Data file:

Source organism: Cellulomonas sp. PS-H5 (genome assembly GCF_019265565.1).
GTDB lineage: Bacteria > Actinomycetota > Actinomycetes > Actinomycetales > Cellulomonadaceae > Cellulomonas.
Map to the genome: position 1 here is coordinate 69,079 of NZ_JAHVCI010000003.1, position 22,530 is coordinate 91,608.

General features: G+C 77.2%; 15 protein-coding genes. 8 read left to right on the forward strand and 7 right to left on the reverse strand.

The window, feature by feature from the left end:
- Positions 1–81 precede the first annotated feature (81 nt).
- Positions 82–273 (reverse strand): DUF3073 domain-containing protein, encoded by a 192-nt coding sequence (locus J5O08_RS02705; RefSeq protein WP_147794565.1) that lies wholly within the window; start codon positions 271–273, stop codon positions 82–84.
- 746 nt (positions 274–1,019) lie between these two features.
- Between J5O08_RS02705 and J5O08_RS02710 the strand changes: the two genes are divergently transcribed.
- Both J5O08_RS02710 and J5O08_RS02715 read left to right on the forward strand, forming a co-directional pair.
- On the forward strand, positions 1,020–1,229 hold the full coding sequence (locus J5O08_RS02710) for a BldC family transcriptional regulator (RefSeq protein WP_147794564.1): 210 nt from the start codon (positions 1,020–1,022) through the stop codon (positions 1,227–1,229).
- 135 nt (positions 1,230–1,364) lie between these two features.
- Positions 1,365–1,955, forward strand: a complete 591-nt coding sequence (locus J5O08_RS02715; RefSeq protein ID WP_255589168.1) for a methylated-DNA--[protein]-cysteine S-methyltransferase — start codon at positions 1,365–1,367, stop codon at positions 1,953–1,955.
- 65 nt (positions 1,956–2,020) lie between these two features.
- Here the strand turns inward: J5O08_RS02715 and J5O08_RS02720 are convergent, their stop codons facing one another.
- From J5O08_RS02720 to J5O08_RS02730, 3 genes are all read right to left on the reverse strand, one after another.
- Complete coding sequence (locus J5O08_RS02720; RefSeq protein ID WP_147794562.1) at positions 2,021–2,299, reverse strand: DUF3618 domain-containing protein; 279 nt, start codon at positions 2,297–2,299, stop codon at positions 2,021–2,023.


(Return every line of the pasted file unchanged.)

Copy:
Source organism: Cellulomonas sp. PS-H5 (genome assembly GCF_019265565.1).
GTDB lineage: Bacteria > Actinomycetota > Actinomycetes > Actinomycetales > Cellulomonadaceae > Cellulomonas.
Map to the genome: position 1 here is coordinate 69,079 of NZ_JAHVCI010000003.1, position 22,530 is coordinate 91,608.

General features: G+C 77.2%; 15 protein-coding genes. 8 read left to right on the forward strand and 7 right to left on the reverse strand.

The window, feature by feature from the left end:
- Positions 1–81 precede the first annotated feature (81 nt).
- Positions 82–273 (reverse strand): DUF3073 domain-containing protein, encoded by a 192-nt coding sequence (locus J5O08_RS02705; RefSeq protein WP_147794565.1) that lies wholly within the window; start codon positions 271–273, stop codon positions 82–84.
- 746 nt (positions 274–1,019) lie between these two features.
- Between J5O08_RS02705 and J5O08_RS02710 the strand changes: the two genes are divergently transcribed.
- Both J5O08_RS02710 and J5O08_RS02715 read left to right on the forward strand, forming a co-directional pair.
- On the forward strand, positions 1,020–1,229 hold the full coding sequence (locus J5O08_RS02710) for a BldC family transcriptional regulator (RefSeq protein WP_147794564.1): 210 nt from the start codon (positions 1,020–1,022) through the stop codon (positions 1,227–1,229).
- 135 nt (positions 1,230–1,364) lie between these two features.
- Positions 1,365–1,955, forward strand: a complete 591-nt coding sequence (locus J5O08_RS02715; RefSeq protein ID WP_255589168.1) for a methylated-DNA--[protein]-cysteine S-methyltransferase — start codon at positions 1,365–1,367, stop codon at positions 1,953–1,955.
- 65 nt (positions 1,956–2,020) lie between these two features.
- Here the strand turns inward: J5O08_RS02715 and J5O08_RS02720 are convergent, their stop codons facing one another.
- From J5O08_RS02720 to J5O08_RS02730, 3 genes are all read right to left on the reverse strand, one after another.
- Complete coding sequence (locus J5O08_RS02720; RefSeq protein ID WP_147794562.1) at positions 2,021–2,299, reverse strand: DUF3618 domain-containing protein; 279 nt, start codon at positions 2,297–2,299, stop codon at positions 2,021–2,023.